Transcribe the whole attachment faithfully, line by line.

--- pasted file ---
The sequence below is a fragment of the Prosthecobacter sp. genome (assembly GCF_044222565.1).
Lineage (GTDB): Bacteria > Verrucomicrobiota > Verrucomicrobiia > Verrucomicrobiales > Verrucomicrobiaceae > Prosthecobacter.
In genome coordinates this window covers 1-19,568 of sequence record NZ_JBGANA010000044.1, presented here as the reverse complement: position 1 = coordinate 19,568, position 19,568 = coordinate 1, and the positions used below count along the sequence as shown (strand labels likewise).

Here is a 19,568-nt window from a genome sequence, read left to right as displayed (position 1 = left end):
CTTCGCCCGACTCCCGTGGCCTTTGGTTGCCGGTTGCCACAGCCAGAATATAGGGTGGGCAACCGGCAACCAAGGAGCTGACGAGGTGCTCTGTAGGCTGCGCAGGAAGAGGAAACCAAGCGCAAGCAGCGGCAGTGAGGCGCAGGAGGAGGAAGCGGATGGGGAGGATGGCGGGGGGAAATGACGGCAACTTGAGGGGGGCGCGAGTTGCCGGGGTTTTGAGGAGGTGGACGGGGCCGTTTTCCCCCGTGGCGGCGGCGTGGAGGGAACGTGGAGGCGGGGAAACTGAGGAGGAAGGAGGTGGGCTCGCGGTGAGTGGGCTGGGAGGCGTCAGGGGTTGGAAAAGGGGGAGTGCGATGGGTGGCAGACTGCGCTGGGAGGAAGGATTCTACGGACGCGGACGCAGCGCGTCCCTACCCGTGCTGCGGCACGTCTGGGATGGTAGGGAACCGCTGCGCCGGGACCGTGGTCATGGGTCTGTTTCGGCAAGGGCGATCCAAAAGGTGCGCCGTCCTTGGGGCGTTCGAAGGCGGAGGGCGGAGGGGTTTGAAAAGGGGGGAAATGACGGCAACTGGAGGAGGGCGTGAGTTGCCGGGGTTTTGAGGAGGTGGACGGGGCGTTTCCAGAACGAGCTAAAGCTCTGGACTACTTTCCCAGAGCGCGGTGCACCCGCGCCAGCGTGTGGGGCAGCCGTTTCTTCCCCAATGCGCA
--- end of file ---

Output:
The sequence below is a fragment of the Prosthecobacter sp. genome (assembly GCF_044222565.1).
Lineage (GTDB): Bacteria > Verrucomicrobiota > Verrucomicrobiia > Verrucomicrobiales > Verrucomicrobiaceae > Prosthecobacter.
In genome coordinates this window covers 1-19,568 of sequence record NZ_JBGANA010000044.1, presented here as the reverse complement: position 1 = coordinate 19,568, position 19,568 = coordinate 1, and the positions used below count along the sequence as shown (strand labels likewise).

Here is a 19,568-nt window from a genome sequence, read left to right as displayed (position 1 = left end):
CTTCGCCCGACTCCCGTGGCCTTTGGTTGCCGGTTGCCACAGCCAGAATATAGGGTGGGCAACCGGCAACCAAGGAGCTGACGAGGTGCTCTGTAGGCTGCGCAGGAAGAGGAAACCAAGCGCAAGCAGCGGCAGTGAGGCGCAGGAGGAGGAAGCGGATGGGGAGGATGGCGGGGGGAAATGACGGCAACTTGAGGGGGGCGCGAGTTGCCGGGGTTTTGAGGAGGTGGACGGGGCCGTTTTCCCCCGTGGCGGCGGCGTGGAGGGAACGTGGAGGCGGGGAAACTGAGGAGGAAGGAGGTGGGCTCGCGGTGAGTGGGCTGGGAGGCGTCAGGGGTTGGAAAAGGGGGAGTGCGATGGGTGGCAGACTGCGCTGGGAGGAAGGATTCTACGGACGCGGACGCAGCGCGTCCCTACCCGTGCTGCGGCACGTCTGGGATGGTAGGGAACCGCTGCGCCGGGACCGTGGTCATGGGTCTGTTTCGGCAAGGGCGATCCAAAAGGTGCGCCGTCCTTGGGGCGTTCGAAGGCGGAGGGCGGAGGGGTTTGAAAAGGGGGGAAATGACGGCAACTGGAGGAGGGCGTGAGTTGCCGGGGTTTTGAGGAGGTGGACGGGGCGTTTCCAGAACGAGCTAAAGCTCTGGACTACTTTCCCAGAGCGCGGTGCACCCGCGCCAGCGTGTGGGGCAGCCGTTTCTTCCCCAATGCGCA